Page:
What made you agree to make fun of yourself in the film? Which of course, has become an interesting marketing technique on your part.
I thought since we’re making fun out of this, let’s start with me! (Laughs)
The film has been received very well by film festivals around the world. Did you anticipate such feedback and response? And what made you decide to take it to film festivals first before it was released regularly?
Well, first of all we got a great response at Sundance [Film Festival], Berlin [Film Festival] and Seattle [International Film Festival] and all the festivals it has been to. So we’re really thrilled about that. And I think we wanted to take it to festivals was because this film is aimed at audiences who regularly watch Indian films, so that is the primary audience, but I believe it also has the potential to engage a world audience which is why we were trying it out in festivals; to see how the audiences there react to a film like this. And we were really thrilled to see the response that we got from the film at both these festivals.
What attracted you to the script more than anything else?
I think the script on the whole. It’s a human story; it touches you. It’s very funny and makes you laugh a lot. It’s also very heart-breaking and thought provoking. So I guess I liked it all.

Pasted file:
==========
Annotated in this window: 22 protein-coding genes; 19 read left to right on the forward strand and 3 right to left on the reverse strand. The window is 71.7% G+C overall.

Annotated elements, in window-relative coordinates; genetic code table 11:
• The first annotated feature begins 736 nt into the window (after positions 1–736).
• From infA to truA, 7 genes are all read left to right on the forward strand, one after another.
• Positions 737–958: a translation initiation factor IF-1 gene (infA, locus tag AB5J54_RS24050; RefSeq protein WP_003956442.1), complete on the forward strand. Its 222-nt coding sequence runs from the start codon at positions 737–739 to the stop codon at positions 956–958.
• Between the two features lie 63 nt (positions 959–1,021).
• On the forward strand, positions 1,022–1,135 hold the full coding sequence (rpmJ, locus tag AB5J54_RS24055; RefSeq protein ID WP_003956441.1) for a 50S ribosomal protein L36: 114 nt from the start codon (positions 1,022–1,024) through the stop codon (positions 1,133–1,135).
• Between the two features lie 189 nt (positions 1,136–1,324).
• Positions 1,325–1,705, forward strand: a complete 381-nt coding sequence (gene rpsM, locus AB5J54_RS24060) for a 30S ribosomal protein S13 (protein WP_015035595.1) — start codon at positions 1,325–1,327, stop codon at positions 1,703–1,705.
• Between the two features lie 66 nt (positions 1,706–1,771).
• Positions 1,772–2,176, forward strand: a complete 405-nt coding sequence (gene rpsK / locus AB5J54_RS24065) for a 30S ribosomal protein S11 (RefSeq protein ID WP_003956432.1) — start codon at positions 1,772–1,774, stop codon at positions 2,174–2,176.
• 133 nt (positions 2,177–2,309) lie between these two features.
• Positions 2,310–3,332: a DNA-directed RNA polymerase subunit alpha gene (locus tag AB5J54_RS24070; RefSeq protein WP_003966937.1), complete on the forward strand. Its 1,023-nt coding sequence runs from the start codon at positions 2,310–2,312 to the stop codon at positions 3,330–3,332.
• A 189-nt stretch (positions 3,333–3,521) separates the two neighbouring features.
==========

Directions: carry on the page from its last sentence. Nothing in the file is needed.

How would you rate Anusha Rizvi as a director and writer especially since this is her first film?
She’s fantastic. I think she’s done a wonderful job. First of all she’s written a brilliant script and it’s not an easy script to execute so the manner in which she has translated it onto screen, what she had on paper, is quite amazing to see. It has a really raw and vibrant quality to it. It looks like it’s really happening. The characters are really vibrant and the lines are very good, so the humor pops. And then when she wants to make sad, she does. I think it’s a very layered script and she’s done it really well. As a director this is her first film and it’s quite amazing to see such good work coming from her.
I believe many of the actors are also very esteemed theater actors. Was using actors who were not so commercial an intentional move?
That was intentional on her part. I think she wanted to the cast to be very real looking so a lot of the cast is actually in a film for the first time. And since the film is set in a rural backdrop, she wanted people who looked the part; when you see them, you feel that they are from there. They’ve done an outstanding job I think. I mean I’ve been acting for many years but when I see their performance, I’m in awe. (Laughs)
You’re being modest now. The language in the film is said to be vulgar and raw but very typical of how it is spoken in rural India. But this caused issues at the Censor Boards. When you read the dialogues of the film, were you taken aback?
Well, you know there is not that much of abusive language. There are a few occasions when there is abusive language but it’s not all over the place; there are just a few places, here and there. But even if it comes once, you still get an A certificate. So Anusha wanted to keep it authentic which is why she didn’t want to change any of that and I was okay with that. I think when you’re 15 and above, you’ve heard all kinds of languages but it’s nice to hear that authentic language being used. And it’s not overt use of abusive language.
Check back as we give you the second installment with BollySpice’s interview with by far the best actor in Bollywood, Aamir Khan.